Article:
Positive phase of SAM influences winter APO anomalies over the Southern Ocean

Cynthia D Nevison, INSTAAR/University of Colorado, Boulder, CO, United States, David R Munro, University of Colorado, Department of Atmospheric and Oceanic Sciences and Institute for Arctic and Alpine Research, Boulder, United States, Nicole S Lovenduski, University of Colorado, Department of Atmospheric and Oceanic Sciences, Boulder, CO, United States, Ralph F Keeling, Univ California San Diego, La Jolla, CA, United States, Manfredi Manizza, University of California San Diego, Scripps Institution of Oceanography, La Jolla, United States, Eric James Morgan, Scripps Institution of Oceanography, La Jolla, CA, United States and Christian Rödenbeck, Max Planck Institute for Biogeochemistry, Jena, Germany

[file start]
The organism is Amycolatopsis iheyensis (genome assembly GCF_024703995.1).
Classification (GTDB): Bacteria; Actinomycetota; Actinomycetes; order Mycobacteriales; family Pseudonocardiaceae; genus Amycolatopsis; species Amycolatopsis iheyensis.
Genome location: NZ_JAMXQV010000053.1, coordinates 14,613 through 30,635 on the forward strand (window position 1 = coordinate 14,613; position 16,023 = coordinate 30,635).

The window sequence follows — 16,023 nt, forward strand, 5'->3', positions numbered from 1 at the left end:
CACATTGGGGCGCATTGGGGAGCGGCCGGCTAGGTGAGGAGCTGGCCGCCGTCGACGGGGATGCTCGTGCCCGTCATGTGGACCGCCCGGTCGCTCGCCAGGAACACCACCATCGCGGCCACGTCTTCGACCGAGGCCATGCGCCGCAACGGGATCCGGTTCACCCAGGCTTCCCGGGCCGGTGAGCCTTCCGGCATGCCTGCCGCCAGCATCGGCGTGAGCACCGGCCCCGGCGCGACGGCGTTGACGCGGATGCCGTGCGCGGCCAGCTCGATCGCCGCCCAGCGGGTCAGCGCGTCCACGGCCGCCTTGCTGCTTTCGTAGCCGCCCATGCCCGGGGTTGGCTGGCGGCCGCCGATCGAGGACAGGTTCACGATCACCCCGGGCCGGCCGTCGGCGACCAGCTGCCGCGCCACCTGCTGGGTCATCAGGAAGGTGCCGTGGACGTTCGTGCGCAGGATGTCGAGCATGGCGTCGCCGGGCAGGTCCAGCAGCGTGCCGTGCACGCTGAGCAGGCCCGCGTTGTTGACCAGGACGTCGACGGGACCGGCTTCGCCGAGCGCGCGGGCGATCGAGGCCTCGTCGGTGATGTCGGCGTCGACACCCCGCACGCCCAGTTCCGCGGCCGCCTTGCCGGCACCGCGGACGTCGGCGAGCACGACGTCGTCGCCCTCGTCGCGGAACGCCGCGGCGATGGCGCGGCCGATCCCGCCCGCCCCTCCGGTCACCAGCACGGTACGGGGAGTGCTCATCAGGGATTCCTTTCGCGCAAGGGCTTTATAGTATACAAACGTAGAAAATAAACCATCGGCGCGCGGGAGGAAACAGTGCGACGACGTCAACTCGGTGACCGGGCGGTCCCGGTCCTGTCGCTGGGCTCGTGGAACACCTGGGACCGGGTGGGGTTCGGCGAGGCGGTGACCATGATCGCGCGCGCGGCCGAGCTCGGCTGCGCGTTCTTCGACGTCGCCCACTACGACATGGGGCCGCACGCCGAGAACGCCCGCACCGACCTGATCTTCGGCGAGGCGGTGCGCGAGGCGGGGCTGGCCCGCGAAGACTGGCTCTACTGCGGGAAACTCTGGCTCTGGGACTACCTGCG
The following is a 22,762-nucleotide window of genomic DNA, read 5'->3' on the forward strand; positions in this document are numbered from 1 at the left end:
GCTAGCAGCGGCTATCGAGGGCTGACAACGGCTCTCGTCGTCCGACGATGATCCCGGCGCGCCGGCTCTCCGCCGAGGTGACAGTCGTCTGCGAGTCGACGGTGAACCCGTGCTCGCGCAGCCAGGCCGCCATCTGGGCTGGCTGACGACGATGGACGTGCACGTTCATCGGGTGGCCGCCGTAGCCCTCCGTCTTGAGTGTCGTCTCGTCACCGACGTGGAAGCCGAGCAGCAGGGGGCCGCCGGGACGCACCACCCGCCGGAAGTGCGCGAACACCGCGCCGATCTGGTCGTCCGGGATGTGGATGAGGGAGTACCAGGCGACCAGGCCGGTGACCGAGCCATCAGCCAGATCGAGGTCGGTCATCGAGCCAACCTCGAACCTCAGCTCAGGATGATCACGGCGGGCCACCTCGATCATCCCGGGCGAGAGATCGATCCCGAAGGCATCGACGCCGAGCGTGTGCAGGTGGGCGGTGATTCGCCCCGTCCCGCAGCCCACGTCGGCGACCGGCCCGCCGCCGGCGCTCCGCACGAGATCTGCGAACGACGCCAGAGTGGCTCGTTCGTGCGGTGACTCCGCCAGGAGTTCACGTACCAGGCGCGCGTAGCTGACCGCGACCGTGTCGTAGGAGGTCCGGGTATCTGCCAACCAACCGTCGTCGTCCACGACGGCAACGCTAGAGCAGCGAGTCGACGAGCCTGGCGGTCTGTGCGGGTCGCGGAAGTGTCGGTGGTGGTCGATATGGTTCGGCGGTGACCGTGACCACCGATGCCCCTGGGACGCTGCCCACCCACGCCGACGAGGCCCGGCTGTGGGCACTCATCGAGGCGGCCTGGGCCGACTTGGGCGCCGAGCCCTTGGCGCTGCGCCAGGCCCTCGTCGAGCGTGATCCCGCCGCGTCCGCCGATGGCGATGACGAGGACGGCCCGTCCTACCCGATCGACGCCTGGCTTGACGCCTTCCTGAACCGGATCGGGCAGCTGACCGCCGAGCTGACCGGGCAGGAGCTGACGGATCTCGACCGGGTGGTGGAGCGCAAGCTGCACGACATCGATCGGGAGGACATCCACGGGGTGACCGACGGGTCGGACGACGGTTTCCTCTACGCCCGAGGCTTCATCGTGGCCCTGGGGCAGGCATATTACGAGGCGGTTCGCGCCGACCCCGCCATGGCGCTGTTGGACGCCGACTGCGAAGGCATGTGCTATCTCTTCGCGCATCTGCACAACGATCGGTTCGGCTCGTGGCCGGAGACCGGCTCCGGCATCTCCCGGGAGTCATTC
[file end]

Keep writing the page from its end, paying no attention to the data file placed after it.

The Southern Ocean is an important regulator of global climate because of its role in driving the global thermohaline circulation and the related fluxes of carbon and nutrients between deep and surface waters. Given this important role, understanding the response of physical and biogeochemical processes within the Southern Ocean to climate variability is vital to improving predictions of future climate change. The Southern Annular Mode (SAM) is the dominant mode of variability in the Southern Ocean but only a few observational studies have linked variability in the SAM to changes in ocean circulation. Atmospheric Potential Oxygen (APO) is an atmospheric tracer that responds mainly to variability in ocean circulation and biogeochemistry. In this study, we examine long-term (20-30 year) records of APO based on samples collected at approximate two-week intervals from observing sites including Palmer Station and South Pole, Antarctica and Cape Grim, Tasmania. We show that the depth of the seasonal minimum in APO which occurs during austral winter is significantly correlated to the SAM index for all three sites. We find weaker correlations between seasonal maximums in atmospheric CO2 and the SAM index. We show a similar correlation in APO air-sea fluxes inferred from an atmospheric inversion of observed APO and in air-sea oxygen fluxes from a forced ocean biogeochemistry model simulation. Model results indicate that the correlation between air-sea oxygen fluxes and the SAM index is mechanistically linked to stronger wind stress and stronger upwelling, which brings oxygen-depleted deep waters to the surface.